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I am one of those poor devils who are particularly sensitive to "that muddy taste," otherwise known as geosmin. So I have been reading all the posts I can find on proper preparation of catfish for the table. So far, it seems the best practice is to bleed the fish -- and/or soak the filets overnight in saltwater. I see multiple references to trimming out the dark fat line that runs up the center of a filet -- and trimming any other red or dark flesh.
My guess is that geosmin levels are related somehow to the quality of the water in a given lake, and particularly to the presence of the blue-green algae that produce the geosmin.
I have had issues with geosmin in rainbow trout, kokanee and crawdads from certain lakes and streams back in Oregon -- to the point where I simply would not keep fish from these waters. In the same vein, I would hate to take my first mess of Texas cats home, only to find the flesh inedible for all intents and purposes.
Anyone have any further thoughts on avoiding fish tainted with this chemical?

From Wikipedia:

The human nose is extremely sensitive to geosmin and is able to detect it at concentrations as low as 0.4 parts per billion.[12]
Geosmin is responsible for the muddy smell in many commercially important freshwater fish such as carp and catfish.[13][14] Geosmin combines with 2-methylisoborneol, which concentrates in the fatty skin and dark muscle tissues. It breaks down in acid conditions; hence, vinegar and other acidic ingredients are used in fish recipes to reduce the muddy flavor.[15] Taste and odor compounds including geosmin lead to an unpleasant taste of drinking water which is perceived by consumers as an indication of poor water quality.[16] Other than having a smell and taste that resembles dirt, geosmin is not a harmful chemical.[17] Geosmin is what gives beets their distinctive earthy taste, contributes to a musty, unpleasant off-flavor in wines with tainted corks, and a “muddy” flavor that sometimes occurs in catfish and crawfish. Geosmin is neither toxic nor harmful at the levels present in drinking water.[18]
 

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Horse-MON
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Bill I know what you mean about that taste, I don't know anything about the water in your state. Here my fishing bud an I never keep channels from lakes or ponds. Rivers, the bigger the river the better, even small rivers get fishy during dog days. Next we never keep channels over 2 lbs, and pre fur smaller. Yes cut out the blood line, you might live longer? LOL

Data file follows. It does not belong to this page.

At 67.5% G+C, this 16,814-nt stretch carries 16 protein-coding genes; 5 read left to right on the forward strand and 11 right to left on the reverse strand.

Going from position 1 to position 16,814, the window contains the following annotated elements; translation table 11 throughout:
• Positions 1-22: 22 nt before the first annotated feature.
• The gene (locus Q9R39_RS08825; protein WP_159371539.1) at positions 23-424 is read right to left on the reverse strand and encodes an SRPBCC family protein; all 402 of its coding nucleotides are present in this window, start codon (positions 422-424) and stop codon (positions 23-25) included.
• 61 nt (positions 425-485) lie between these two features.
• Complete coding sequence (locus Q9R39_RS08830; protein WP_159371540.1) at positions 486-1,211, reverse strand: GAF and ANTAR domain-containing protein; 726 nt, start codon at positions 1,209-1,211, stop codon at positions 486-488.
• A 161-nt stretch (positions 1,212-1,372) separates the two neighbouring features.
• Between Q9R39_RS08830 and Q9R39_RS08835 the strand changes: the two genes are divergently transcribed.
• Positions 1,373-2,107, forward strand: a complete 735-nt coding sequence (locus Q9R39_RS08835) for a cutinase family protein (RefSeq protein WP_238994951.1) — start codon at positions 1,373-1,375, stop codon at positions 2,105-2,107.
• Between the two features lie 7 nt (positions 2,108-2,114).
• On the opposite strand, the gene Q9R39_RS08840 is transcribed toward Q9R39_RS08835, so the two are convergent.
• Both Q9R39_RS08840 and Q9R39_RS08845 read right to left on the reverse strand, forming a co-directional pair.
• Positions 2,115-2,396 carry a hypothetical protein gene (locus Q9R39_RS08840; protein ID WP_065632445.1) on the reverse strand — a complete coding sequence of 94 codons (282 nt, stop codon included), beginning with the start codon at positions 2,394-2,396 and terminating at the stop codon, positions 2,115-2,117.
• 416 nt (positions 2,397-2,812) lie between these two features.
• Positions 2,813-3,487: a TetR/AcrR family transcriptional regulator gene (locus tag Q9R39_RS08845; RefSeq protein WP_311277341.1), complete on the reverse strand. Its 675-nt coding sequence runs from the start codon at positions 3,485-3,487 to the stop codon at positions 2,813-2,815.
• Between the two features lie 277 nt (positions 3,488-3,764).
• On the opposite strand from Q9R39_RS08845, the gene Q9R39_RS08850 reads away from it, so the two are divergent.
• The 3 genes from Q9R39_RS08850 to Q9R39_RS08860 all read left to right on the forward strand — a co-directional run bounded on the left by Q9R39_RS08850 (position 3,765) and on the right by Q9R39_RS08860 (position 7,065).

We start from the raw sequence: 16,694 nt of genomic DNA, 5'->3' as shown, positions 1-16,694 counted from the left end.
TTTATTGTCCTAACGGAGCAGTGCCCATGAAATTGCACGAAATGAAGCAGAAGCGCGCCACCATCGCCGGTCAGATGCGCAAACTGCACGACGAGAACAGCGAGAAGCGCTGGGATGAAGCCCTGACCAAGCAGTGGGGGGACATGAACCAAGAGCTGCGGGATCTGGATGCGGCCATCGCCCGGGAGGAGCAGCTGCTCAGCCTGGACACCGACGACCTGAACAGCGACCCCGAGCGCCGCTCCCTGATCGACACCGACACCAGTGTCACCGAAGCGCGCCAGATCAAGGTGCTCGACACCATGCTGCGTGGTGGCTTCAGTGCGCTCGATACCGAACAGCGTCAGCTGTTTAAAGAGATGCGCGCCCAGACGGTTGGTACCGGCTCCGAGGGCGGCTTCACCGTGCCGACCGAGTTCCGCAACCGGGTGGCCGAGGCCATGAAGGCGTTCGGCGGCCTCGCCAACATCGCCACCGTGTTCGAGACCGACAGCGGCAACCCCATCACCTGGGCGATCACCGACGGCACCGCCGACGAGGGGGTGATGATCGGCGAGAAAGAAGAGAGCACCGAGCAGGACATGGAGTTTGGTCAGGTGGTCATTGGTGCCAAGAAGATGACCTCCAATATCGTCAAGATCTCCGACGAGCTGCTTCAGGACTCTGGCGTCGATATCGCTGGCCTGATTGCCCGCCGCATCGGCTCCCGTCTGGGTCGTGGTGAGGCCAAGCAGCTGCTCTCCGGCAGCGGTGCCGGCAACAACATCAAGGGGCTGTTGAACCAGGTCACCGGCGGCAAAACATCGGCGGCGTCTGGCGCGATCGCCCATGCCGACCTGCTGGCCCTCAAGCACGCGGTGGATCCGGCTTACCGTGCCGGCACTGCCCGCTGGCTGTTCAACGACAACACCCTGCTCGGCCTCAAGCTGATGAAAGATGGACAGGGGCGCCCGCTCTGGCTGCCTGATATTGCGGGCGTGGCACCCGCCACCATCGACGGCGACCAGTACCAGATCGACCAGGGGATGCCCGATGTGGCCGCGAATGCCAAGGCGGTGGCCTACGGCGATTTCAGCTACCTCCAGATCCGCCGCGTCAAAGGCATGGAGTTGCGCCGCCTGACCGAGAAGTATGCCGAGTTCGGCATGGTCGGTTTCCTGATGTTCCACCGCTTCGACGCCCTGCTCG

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I font eat " pond " fish at all usually from May through the first frost ...I ( always ) soak my fish in saltwater for 2 days and change several times ...cut out the red meat...and out of the big (3) here ..I dont much care for channels ( but ) will eat them or give them to my Bestie's family as they seem to like them just fine .
 

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Chattanooga TN
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Blues and flats, flathead being my favorite. Get that dark meat out and it will be some good fish. The sooner you kill the fish and get it on ice the better it will taste also, just bleed it, kill it and ice it quickly.

Fish this time of year in a live well will start deteriorating as soon as they hit that warm water, even while being alive. Being alive don't mean fresh tasting this time of year.
 

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Flats likely best tasting of the 3 for me, but I fish for 99% blues. I only keep a few 2-3lber’s…anything over 7 or so lbs, I always throw back. I’ve tried em up to 12-14lbs and just don’t care for the taste. I cut out the darker meat and soak for several hours or overnight in salt water changing it out a few times. Before cooking (frying), I soak in buttermilk for about an hour…not saying they are walleye quality nuggets, but they are damn good that way
 

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I’ve never eaten a flathead but I’ve noticed river fish taste better and have a higher quality of meat than pond fish.
Like others said cutting out the “mud vein” removing silver skin ect makes a huge difference. I soak mine in salt water at least 24 hours and swap out the water once. If I still find it has a strong fish smell I’ll soak it in franks red hot sauce for a half hour before breading and cooking it. It’s a little spicy for some people but man it’s tasty!
 

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Hi Bill,
Agreed that taking out basically any meat that’s not white is a sure way to lose that less than stellar taste and odor. It seems a terrible waste but it is much better tasting…
I have noticed with small channels that are really yellowish in the meat to make sure and salt soak/rinse for two days and they will lighten up and be better. I don’t bleed them but couldn’t hurt.
I don’t keep flatheads simply because their my favorite to catch but them small few pound blues and channels can be in trouble if I’m hankering for a sandwich… I like the blues much better. Could be because around here they are all from a large river.
Also fish that has been frozen to me loses much of the flavor. It’s gotten to where my family is so spoiled to fresh properly filleted fish that we just about can’t stand the farm raised catfish at the restaurants. Just can’t compare…
 
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